COBB COUNTY, Ga. — Cobb County police is releasing new information about a massive multi-vehicle crash that had lanes shut down on I-75 for nearly 7 hours on Thursday.
The crash happened around 11 a.m. in the northbound lanes of I-75 near Big Shanty Road. Police said a vehicle hydroplaned and crashed into the left guardrail, and as traffic slowed, a second collision happened between two tractor-trailers and a car.
The two collisions set off a chain of crashes involving a total of 17 vehicles.
The following vehicles were involved in the fatal crash:
- A white 2002 Freightliner towing a semi-trailer,
- A green 2020 Ford F-150,
- A gray 2011 Toyota Yaris,
- A white 2015 Ford Econoline E-350,
- A white 2016 Kenworth towing a semi-trailer,
- A white 2002 GMC Savana,
- A silver 2001 Audi TT,
- A white 2017 Volkswagen Golf,
- A black 2017 RAM 3500 towing a car hauler,
- A white 3500 Chevrolet Silverado,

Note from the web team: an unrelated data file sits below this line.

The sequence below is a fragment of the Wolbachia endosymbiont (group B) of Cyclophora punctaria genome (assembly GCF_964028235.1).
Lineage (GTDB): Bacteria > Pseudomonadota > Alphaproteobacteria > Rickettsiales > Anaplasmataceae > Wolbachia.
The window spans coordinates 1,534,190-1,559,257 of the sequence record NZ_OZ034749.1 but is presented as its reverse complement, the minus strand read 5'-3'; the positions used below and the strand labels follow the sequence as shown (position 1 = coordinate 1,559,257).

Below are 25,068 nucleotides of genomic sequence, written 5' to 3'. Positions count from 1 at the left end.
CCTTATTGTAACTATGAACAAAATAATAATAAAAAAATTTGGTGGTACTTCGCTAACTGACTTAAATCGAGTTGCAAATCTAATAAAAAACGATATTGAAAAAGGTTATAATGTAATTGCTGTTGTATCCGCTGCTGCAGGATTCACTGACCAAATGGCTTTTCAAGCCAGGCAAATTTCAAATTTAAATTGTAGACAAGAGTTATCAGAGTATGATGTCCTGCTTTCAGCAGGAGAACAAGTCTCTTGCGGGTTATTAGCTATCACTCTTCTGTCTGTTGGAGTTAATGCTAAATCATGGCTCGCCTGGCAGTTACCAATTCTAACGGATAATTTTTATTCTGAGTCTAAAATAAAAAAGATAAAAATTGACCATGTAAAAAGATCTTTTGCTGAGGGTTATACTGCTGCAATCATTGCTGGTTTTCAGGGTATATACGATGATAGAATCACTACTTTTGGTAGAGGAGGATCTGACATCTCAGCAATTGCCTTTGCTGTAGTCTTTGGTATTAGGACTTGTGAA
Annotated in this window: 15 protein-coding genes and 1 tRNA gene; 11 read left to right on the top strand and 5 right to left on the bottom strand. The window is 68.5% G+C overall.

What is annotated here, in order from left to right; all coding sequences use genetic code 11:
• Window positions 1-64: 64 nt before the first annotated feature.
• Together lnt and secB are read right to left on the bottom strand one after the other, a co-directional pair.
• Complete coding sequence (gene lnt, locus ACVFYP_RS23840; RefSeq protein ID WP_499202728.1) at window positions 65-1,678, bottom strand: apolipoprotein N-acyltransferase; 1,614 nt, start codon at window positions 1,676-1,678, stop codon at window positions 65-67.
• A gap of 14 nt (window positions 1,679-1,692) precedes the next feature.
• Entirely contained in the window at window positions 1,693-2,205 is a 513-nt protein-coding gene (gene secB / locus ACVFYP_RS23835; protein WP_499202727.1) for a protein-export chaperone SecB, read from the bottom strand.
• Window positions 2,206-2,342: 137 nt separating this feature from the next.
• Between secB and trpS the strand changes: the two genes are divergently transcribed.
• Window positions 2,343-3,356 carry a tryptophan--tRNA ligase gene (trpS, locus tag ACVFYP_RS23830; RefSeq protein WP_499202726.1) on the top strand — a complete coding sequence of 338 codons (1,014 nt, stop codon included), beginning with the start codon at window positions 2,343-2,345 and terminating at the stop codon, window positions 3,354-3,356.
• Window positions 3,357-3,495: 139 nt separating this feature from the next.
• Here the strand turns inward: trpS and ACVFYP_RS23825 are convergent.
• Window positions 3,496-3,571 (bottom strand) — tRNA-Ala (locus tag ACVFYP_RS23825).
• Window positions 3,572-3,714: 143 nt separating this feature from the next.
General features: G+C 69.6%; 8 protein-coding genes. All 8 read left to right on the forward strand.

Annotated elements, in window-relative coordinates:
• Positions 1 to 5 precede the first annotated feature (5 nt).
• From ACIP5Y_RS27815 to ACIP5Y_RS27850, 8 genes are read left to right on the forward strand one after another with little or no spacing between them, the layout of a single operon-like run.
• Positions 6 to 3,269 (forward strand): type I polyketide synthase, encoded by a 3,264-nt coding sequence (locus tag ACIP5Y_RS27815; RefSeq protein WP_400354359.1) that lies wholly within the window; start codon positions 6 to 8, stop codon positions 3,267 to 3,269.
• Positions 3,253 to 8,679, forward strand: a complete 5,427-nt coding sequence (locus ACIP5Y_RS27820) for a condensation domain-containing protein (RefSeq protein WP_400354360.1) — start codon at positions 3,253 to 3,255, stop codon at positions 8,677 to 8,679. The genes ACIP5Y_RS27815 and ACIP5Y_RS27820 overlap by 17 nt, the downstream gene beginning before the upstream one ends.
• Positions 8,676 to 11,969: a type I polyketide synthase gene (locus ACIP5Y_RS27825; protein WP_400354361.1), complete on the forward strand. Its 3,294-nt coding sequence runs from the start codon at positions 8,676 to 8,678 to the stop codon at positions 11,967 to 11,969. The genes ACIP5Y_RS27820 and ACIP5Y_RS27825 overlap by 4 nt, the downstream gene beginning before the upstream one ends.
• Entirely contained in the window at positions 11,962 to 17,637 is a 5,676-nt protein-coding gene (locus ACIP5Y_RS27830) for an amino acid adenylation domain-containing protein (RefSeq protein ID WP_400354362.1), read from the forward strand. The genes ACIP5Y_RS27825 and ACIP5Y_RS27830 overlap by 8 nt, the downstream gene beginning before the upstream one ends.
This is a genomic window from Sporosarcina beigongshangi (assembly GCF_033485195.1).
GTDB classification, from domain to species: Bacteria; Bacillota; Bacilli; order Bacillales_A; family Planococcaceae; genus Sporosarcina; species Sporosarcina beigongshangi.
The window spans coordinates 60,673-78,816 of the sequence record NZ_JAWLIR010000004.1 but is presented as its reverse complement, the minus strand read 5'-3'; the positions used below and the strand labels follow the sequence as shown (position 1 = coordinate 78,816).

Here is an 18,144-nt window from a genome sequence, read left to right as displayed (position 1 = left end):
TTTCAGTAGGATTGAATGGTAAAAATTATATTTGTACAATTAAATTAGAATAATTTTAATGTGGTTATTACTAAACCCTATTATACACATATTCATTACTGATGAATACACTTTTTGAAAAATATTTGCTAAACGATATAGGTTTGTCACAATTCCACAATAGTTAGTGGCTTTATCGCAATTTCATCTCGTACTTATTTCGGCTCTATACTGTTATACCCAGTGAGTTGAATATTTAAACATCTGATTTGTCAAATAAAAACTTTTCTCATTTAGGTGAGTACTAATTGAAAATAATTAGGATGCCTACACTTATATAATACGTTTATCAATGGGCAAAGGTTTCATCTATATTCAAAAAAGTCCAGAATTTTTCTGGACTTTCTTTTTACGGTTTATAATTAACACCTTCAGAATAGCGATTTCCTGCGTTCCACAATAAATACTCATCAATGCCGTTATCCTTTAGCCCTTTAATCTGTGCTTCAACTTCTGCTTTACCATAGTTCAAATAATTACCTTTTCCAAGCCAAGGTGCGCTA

- A red 2011 Ram 3500 towing a two-axle gooseneck trailer,
- A blue 2019 Chevrolet Colorado,
- A silver 2016 Mercedes Sprinter Van
The driver of the Freightliner, 58-year-old Boniface Ndiangui of Marietta, was killed in the crash.
Other drivers suffered injuries in the crash but were considered non life-threatening.
Channel 2′s Michael Seiden talked to first responders, who said the crash could have been much worse. Cobb County and Marietta firefighters called the operation successful.
One major challenge? There are no fire hydrants along I-75, so firefighters were forced to exit the interstate, fill up their trucks with hundreds of gallons of water and rush back to the scene six times.
Some firefighters couldn’t even get through because drivers had abandoned their vehicles so they could take pictures.
On Friday, Seiden stopped by the Marietta Wrecker service where Cobb County police were combing through the charred wreckage that is now considered evidence.
Channel 2′s Tom Regan was at the scene all day after the crash on Thursday and spoke to drivers who witnessed the crash, and some who were even victims themselves.
The drivers told Regan that there was heavy rain and nearly white-out conditions at the time of the crash.
“You could only see about forty yards in front of you,” truck driver Chris Hill said. “The truck to my right got rear-ended, broke the axles, destroyed it. Luckily, I didn’t get tangled up in that.”
It wasn’t until around 6:45 p.m. when authorities were able to fully reopen the lanes of traffic.
Cox Media Group